So my discovery of Leonard Cohen was more of a result of Lou Reed and Oliver Stone than Kurt Cobain, but I made it there eventually. I remember it worried the shit out of my mom when I bought a copy of The Future. I suppose it would worry any parent if their child took as much interest as I did in the movie Natural Born Killers, but give me a break; it’s a great flick.

leonard cohenOf course, I didn’t hear his biggest hit until a few years later. I want to say it was 2007 and I was seeing a girl who took me down to the Baptist Church on the South Side of town. I usually prefer organ music during a worship service, but this church had a contemporary band and something about that song really stood out. Maybe it was the fact that it just doesn’t seem like a song you’d hear in church. Sure, the chorus has a great melody of “Hallelujah,” but if you look at the verses… is it really a christian song.

And maybe that’s the most beautiful thing about Leonard Cohen. His songs are filled with beautiful instrumentation and some of the most poetic lyrics I’ve ever heard, but most of the time I have no idea what exactly he was trying to say.

 

Beck “Mellow Gold”


MellowGold(1 March 1994 DGC)

Have you ever come across an album that you really enjoy – by a band that you don’t? I don’t want to imply that I dislike everything Beck’s done aside from Mellow Gold, but I wouldn’t call myself a fan. I did like “Devil’s Haircut” from Odelay, but that’s about it. I had a girlfriend who was a big fan, but I never got into Odelay. And as such I didn’t bother to listen to Mutations or anything else until the huge buzz around Morning Phase caused me to listen to that album last year. I still have to say that Mellow Gold is the only Beck album I enjoy.

I suppose a big part of this is the lo-fi quality of this album. It sounds like it was recorded on a cheap boombox in a shed. But that suits Beck’s songs and style more than the polish of the Dust Brothers and professional studios.

I’m sure everyone knows the song “Loser.” I really enjoy that song and not only is it the best mixing of folk and rap since Bob Dylan’s “Subterranean Homesick Blues,” it’s also the only example of the mixture I can think of. I know Beck’s music is generally considered alternative, but I think experimental folk is a more apt description.

“Pay No Mind (Snoozer)” has always been my favorite. A nice mellow voice and guitar piece with pleasant lyrics about toilets overflowing and a giant dildo crushing the sun. It makes me feel like I’m ten years old again and laughing at dirty jokes.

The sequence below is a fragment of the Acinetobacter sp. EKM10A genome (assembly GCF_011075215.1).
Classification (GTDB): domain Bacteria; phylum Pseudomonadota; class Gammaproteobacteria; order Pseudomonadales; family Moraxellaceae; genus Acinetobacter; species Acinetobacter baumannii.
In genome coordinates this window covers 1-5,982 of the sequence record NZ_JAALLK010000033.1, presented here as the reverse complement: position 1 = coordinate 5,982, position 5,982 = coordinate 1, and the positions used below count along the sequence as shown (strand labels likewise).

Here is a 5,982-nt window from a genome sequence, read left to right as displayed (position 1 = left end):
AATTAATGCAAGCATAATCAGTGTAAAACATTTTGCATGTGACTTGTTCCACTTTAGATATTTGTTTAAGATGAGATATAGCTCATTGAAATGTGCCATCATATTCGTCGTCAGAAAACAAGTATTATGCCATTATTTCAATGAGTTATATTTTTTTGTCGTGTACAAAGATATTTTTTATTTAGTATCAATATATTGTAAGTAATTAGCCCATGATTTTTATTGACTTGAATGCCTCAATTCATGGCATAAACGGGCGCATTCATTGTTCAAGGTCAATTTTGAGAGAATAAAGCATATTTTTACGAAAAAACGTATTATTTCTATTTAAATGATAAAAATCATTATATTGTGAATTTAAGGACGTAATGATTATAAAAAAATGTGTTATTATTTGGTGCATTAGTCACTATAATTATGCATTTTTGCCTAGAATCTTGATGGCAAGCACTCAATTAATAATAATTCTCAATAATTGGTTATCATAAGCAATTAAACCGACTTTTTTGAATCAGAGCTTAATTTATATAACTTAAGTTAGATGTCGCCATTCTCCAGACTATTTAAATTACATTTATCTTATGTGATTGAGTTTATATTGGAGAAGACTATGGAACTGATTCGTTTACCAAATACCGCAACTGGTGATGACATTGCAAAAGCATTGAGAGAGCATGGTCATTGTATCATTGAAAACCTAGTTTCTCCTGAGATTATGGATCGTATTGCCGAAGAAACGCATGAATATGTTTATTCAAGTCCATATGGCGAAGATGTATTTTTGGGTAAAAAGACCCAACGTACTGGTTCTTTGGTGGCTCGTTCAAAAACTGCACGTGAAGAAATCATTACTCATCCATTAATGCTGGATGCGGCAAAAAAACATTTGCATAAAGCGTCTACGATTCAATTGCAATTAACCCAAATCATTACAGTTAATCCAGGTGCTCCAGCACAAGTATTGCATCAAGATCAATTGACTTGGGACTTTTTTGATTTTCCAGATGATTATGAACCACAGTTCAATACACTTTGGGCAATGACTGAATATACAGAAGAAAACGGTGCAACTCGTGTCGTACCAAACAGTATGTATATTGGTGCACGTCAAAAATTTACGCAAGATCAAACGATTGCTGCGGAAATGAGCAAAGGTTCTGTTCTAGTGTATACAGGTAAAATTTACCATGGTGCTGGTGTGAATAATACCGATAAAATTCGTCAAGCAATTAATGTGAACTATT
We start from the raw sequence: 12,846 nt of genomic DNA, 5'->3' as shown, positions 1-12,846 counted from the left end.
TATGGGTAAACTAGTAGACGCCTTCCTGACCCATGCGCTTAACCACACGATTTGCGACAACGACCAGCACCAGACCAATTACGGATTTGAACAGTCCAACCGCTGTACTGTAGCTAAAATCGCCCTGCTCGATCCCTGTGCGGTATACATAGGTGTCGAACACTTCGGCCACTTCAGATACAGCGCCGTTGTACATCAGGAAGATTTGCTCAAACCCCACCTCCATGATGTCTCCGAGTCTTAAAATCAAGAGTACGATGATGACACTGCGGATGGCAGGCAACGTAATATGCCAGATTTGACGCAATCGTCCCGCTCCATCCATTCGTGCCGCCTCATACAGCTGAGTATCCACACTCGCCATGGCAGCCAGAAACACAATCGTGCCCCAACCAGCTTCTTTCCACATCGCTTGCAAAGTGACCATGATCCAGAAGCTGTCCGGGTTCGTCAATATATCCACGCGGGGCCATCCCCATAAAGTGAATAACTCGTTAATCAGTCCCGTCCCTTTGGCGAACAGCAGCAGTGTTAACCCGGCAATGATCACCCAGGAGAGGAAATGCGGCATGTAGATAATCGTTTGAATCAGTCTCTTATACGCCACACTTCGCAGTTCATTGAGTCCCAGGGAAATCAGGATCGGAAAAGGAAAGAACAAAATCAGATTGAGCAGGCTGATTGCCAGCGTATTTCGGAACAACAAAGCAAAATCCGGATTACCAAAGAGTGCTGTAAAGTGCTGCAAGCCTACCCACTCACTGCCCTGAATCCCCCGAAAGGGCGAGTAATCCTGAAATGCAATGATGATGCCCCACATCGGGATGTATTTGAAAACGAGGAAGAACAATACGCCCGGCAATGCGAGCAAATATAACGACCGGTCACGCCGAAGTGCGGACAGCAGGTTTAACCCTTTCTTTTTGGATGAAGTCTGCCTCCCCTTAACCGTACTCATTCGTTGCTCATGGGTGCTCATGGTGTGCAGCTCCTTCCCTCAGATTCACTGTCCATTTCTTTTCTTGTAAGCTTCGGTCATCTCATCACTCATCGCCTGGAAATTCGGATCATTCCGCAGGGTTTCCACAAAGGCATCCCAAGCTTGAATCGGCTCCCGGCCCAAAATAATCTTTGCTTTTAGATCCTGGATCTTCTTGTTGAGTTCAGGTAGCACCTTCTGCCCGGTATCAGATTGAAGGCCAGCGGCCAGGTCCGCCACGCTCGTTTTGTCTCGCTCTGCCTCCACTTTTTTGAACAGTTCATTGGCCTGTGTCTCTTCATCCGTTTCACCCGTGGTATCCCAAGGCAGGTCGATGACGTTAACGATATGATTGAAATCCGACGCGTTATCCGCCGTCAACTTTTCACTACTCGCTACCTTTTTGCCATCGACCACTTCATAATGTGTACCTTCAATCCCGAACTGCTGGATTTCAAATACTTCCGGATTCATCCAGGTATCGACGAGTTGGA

Originally I had the album on a cassette tape and when I got to the song “Truckdrivin’ Neighbors Downstairs (Yellow Sweat)” I always thought something was wrong with my tape or the player because of the slowed down vocals. Of course, the rest of the album was fine so after a few listens I realized this was the way it was supposed to be.

“Beercan” sounds like something I heard in a commercial with it’s ‘How do you like me now?’ hook. Maybe that’s where Toby Keith got the idea for his much bigger song. Then “Motherfuker” comes at you and kicks you in the head with something I can only describe as faux-metal.

The album is littered with things I love. Scratchy distorted vocals, odd samples and crazy nonsensical lyrics (my favorite may be ‘And she’s coming after me with the butterfly net’ from “Soul Sucking Jerk”). This is just great acoustic guitar driven songwriting with a lot of goofy production thrown over it. It’s the kind of music I would like to record, but I don’t have the talent or the patience to pull it off.

Of course, nobody else has made an album that sounds like Mellow Gold either.

The Last of the Wildmen


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I was a little apprehensive when I received a comment from Ben Taylor, the person representing Fremont, OH’s Last of the Wildmen, asking me to review a show. With all the bad press I’ve been receiving for airing my views lately I wasn’t sure If I was the man for the job. Though I love checking out new music and hearing new artists I worry that I’ll end up turning more people off to the stuff I want to promote.

Not to worry, I’m working that day so I won’t be able to attend.

I did; however, talk Mr. Taylor into sending me a few tracks from the upcoming EP “Ship Set Sail” and to my relief, I enjoyed them. So I’ll bust out a few paragraphs telling you about them and hopefully it’ll entice you enough to check them out for yourself at lastofthewildmen.com

The Last of the Wildmen bill themselves as a folk-rock band, which was the main cause for my trepidation. Sure, I like Bob Dylan and Simon and Garfunkel, but I wouldn’t consider myself a big fan of folk music. Folk music makes me think of the crap that high schoolers play at open mics: Neil Young covers and songs to boyfriends. Thankfully the wildmen mix in a healthy dose of modern pop rock which makes it not just bearable, but delightful.

“Running Wild” is a catchy mellow rock tune with plenty of clean guitar work that evokes Foo Fighters and Weezer. The lead riff is so catchy that it makes you want to sing along. “Earthquake” is a bit darker and fuzzed out and features a full fledged scream that any metal band would be proud to have but still retains the catchy hooks and simple composition that proves at heart the Wildmen are just a folk band with a few layers added. “Morning Light” starts with a multi-layered vocal intro that makes me think it could be a traditional ballad Alan Lomax recorded a hundred years ago. The banjo and harmonies help retain the feel of a folk tune but the electric guitars do a brilliant job of bringing out hidden melodies and making the song contemporary.